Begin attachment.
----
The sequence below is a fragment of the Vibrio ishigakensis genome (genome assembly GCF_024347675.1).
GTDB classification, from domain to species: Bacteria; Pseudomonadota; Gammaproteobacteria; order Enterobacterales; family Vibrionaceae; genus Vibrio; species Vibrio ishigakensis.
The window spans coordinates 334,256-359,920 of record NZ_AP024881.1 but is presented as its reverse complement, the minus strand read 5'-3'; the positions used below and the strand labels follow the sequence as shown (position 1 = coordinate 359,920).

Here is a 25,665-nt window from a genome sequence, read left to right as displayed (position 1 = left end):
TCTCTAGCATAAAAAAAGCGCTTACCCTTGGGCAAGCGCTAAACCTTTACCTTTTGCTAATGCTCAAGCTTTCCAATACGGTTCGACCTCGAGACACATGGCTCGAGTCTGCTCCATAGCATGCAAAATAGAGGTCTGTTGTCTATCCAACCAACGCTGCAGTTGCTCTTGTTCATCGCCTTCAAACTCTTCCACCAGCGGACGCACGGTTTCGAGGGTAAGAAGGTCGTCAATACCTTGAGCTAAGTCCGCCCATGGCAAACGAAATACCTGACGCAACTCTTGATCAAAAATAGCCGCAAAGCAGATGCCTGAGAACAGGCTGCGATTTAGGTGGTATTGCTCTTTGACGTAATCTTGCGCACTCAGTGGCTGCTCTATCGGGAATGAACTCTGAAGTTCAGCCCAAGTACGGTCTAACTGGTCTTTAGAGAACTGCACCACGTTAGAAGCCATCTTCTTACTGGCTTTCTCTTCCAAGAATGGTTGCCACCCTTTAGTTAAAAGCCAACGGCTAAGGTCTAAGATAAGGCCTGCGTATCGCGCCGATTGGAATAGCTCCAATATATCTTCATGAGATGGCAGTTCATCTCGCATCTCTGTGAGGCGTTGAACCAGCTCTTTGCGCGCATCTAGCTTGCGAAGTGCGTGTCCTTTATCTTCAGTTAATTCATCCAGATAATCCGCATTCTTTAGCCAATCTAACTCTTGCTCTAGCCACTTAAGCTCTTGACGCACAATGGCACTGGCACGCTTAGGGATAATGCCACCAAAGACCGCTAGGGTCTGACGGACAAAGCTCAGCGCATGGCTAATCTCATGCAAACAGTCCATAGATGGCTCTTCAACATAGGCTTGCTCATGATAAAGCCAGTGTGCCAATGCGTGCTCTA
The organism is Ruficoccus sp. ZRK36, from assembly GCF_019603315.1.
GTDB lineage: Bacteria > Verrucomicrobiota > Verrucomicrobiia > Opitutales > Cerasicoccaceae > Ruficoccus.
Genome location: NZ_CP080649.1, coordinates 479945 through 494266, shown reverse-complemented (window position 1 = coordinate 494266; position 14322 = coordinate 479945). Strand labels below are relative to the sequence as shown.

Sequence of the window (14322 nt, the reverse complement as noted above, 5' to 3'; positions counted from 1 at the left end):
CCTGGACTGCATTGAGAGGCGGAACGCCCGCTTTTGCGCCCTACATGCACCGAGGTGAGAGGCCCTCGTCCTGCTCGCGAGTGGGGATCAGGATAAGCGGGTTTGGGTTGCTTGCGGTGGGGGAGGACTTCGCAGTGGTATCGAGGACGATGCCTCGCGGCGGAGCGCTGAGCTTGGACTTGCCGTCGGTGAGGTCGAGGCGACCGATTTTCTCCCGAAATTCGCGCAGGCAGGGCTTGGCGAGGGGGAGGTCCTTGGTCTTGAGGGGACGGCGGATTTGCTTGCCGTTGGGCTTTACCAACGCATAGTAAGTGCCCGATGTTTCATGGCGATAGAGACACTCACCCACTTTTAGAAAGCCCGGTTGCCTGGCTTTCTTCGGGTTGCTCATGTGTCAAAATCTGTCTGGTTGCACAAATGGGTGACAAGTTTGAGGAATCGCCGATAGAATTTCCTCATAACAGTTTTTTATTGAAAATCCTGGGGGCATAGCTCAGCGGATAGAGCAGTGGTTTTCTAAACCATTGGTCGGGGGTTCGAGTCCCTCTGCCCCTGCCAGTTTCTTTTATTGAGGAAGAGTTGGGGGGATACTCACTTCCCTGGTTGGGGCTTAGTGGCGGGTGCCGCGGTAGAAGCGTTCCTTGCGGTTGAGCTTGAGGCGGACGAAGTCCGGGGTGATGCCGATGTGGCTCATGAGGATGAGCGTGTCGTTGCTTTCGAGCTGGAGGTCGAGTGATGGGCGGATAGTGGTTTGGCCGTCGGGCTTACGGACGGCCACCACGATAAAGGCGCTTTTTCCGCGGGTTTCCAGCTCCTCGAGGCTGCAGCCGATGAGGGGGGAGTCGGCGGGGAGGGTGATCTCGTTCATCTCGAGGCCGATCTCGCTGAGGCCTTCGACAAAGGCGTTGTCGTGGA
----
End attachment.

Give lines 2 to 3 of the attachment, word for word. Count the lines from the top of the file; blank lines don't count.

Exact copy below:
GTDB classification, from domain to species: Bacteria; Pseudomonadota; Gammaproteobacteria; order Enterobacterales; family Vibrionaceae; genus Vibrio; species Vibrio ishigakensis.
The window spans coordinates 334,256-359,920 of record NZ_AP024881.1 but is presented as its reverse complement, the minus strand read 5'-3'; the positions used below and the strand labels follow the sequence as shown (position 1 = coordinate 359,920).